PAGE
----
Shark observation center to open in Israel’s north
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Shark observation center to open in Israel’s north

Site aims to assist public in viewing and learning about unique gathering of marine predators that occurs along country’s shores each winter

A picture taken on January 23, 2017, shows an Israeli taking photos of sharks in the Mediterranean sea off the Israeli coastal city of Hadera north of Tel Aviv. (AFP PHOTO / JACK GUEZ)
A picture taken on January 23, 2017, shows an Israeli taking photos of sharks in the Mediterranean sea off the Israeli coastal city of Hadera north of Tel Aviv. (AFP PHOTO / JACK GUEZ)

A shark observation center and informational station is set to open at a beach near Hadera, allowing visitors to learn more about and better view intriguing annual gatherings of the mighty fish.

The center will also inform visitors of the importance of preserving the sharks and their habitats, the Walla news site reported.

Every winter, about 20 to 30 dusky and sandbar sharks gather near the pipelines of the Orot Rabin power plant in the northern city, where the station’s excess hot water is discharged into the Mediterranean Sea.

The dusky shark is about 4 meters (about 13 feet) long, weighs about 350 kilograms (770 lbs), and has slightly rounded fins.

A picture taken on January 23, 2017, shows an Israeli taking photos of sharks in the Mediterranean sea off the Israeli coastal city of Hadera north of Tel Aviv. (AFP PHOTO / JACK GUEZ)

The sandbar sharks have smaller fins, weigh about 100 kilograms (220 lbs), and are about 2.5 (about 8 feet) meters long.

Both species are at risk of extinction.

The station and observation center will be set up in cooperation with the National Parks Administration, the Hadera Municipality, the Nahalim Development Company, the Society for the Protection of Nature in Israel, the Aquaculture Association, the Morris Kahn Marine Research Station, and the Israel Diving Association.

“Shark populations in the Mediterranean are being depleted in size due to overfishing and unintentional fishing, and sometimes sharks caught inadvertently are thrown back into the sea dying or dead,” Yigal Ben Ari, the director of the marine unit at the Nature and Parks Authority, told Walla.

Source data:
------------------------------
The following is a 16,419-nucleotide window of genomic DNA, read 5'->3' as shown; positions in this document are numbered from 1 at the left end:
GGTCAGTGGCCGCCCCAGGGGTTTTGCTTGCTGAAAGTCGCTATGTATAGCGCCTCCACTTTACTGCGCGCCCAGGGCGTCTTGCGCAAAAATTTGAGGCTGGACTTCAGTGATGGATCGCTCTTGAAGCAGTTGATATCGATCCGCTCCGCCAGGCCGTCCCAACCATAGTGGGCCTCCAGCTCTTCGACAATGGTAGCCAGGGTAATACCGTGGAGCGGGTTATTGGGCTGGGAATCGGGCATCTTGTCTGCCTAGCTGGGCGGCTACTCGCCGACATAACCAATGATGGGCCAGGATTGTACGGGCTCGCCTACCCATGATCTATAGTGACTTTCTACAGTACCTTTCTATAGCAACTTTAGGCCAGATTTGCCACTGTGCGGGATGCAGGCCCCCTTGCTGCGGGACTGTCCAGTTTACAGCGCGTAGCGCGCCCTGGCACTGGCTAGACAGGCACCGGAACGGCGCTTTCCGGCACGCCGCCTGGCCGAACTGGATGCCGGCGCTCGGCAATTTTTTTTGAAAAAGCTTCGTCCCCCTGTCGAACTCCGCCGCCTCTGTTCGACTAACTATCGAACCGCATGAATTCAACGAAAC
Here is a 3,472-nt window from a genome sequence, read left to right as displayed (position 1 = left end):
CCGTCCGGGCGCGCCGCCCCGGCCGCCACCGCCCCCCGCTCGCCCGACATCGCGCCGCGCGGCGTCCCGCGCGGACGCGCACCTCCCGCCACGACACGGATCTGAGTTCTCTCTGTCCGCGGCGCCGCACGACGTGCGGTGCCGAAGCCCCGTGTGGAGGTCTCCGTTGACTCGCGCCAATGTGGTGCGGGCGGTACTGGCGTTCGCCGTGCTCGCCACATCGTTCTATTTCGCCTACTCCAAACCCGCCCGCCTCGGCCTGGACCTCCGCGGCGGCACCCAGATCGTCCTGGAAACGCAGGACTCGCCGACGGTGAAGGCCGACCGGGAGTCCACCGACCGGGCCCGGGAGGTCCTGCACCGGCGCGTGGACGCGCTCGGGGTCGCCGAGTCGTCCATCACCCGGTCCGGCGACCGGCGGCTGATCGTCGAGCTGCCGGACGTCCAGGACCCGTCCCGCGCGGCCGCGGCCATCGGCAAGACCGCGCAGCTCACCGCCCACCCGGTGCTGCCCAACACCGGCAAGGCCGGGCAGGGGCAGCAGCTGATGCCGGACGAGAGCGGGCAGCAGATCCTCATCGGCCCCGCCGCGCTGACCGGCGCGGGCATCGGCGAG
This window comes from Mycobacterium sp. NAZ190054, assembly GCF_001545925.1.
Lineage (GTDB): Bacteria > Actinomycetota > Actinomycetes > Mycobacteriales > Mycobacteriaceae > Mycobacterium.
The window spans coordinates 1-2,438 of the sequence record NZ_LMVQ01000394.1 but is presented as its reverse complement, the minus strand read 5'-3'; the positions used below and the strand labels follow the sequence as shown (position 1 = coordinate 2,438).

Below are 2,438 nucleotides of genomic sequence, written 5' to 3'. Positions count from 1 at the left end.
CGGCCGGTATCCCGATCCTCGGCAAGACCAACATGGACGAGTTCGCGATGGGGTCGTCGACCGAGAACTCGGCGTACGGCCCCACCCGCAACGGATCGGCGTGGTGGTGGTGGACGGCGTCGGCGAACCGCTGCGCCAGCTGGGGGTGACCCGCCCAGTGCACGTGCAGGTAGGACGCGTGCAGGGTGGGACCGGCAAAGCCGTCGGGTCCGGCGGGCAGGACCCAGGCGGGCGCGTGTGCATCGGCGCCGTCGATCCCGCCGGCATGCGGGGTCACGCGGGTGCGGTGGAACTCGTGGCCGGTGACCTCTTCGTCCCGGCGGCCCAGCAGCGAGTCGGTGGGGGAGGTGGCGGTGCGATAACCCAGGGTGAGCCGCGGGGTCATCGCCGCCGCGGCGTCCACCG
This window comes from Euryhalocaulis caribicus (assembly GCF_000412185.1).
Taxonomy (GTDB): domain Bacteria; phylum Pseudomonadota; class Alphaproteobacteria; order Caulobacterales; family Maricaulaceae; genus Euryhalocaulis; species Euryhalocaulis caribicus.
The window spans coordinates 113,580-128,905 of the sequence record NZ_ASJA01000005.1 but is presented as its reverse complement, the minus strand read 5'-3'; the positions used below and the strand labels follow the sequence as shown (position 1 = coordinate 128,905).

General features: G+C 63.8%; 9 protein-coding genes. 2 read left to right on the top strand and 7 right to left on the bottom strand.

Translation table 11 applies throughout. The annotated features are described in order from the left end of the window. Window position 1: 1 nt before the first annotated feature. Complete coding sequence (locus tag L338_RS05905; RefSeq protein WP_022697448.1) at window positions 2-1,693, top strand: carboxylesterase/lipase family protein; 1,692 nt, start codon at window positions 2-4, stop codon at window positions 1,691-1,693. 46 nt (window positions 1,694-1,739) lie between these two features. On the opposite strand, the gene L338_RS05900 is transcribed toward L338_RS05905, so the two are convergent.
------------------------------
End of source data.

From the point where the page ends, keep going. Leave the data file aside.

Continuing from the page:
Sharks in the Mediterranean Sea, off the Israeli coastal city of Hadera north of Tel Aviv, January 23, 2017. (AFP PHOTO / JACK GUEZ)

“Because they are predators, the sharks dilute the number of weak and slow animals in the ecosystem, thereby strengthening other species and the marine environment as a whole,” he continued, stressing the animal’s importance to the ecological system. “The information station for the general public is part of a broad action plan of the bodies involved to promote the issue [of shark preservation] for the benefit of the public.”

The information and shark observation station will be open to the public each Saturday from December 1 through April, except on rainy days, according to the Walla report.

Last year, Haifa University researchers reported that the shark gathering near the power station is an intriguing phenomenon that does not occur in other similar places in the world. The researchers, who have documented and tagged 38 sharks along the Hadera shores since beginning their study in 2016, noted that new sharks arrive in the area every year, Walla reported.

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